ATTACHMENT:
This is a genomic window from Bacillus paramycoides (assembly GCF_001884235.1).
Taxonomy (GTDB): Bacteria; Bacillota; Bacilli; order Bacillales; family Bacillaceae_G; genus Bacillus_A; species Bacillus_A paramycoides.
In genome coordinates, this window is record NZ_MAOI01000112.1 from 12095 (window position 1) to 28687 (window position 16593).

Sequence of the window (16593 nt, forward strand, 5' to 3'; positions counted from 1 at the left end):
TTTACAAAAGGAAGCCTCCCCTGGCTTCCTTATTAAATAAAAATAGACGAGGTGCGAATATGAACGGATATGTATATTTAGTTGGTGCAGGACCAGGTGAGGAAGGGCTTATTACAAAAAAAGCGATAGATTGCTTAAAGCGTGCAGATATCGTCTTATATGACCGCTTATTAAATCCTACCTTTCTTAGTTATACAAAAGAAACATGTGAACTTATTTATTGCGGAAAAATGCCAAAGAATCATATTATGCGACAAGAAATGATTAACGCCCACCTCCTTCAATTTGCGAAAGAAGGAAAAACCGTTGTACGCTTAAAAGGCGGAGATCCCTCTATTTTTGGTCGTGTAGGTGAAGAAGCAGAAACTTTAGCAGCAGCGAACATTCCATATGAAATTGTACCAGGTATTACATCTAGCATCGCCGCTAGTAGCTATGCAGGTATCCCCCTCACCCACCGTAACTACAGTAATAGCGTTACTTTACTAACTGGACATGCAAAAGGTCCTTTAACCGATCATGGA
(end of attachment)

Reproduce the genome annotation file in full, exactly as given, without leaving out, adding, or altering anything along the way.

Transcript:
This is a genomic window from Bacillus paramycoides (assembly GCF_001884235.1).
Taxonomy (GTDB): Bacteria; Bacillota; Bacilli; order Bacillales; family Bacillaceae_G; genus Bacillus_A; species Bacillus_A paramycoides.
In genome coordinates, this window is record NZ_MAOI01000112.1 from 12095 (window position 1) to 28687 (window position 16593).

Sequence of the window (16593 nt, forward strand, 5' to 3'; positions counted from 1 at the left end):
TTTACAAAAGGAAGCCTCCCCTGGCTTCCTTATTAAATAAAAATAGACGAGGTGCGAATATGAACGGATATGTATATTTAGTTGGTGCAGGACCAGGTGAGGAAGGGCTTATTACAAAAAAAGCGATAGATTGCTTAAAGCGTGCAGATATCGTCTTATATGACCGCTTATTAAATCCTACCTTTCTTAGTTATACAAAAGAAACATGTGAACTTATTTATTGCGGAAAAATGCCAAAGAATCATATTATGCGACAAGAAATGATTAACGCCCACCTCCTTCAATTTGCGAAAGAAGGAAAAACCGTTGTACGCTTAAAAGGCGGAGATCCCTCTATTTTTGGTCGTGTAGGTGAAGAAGCAGAAACTTTAGCAGCAGCGAACATTCCATATGAAATTGTACCAGGTATTACATCTAGCATCGCCGCTAGTAGCTATGCAGGTATCCCCCTCACCCACCGTAACTACAGTAATAGCGTTACTTTACTAACTGGACATGCAAAAGGTCCTTTAACCGATCATGGA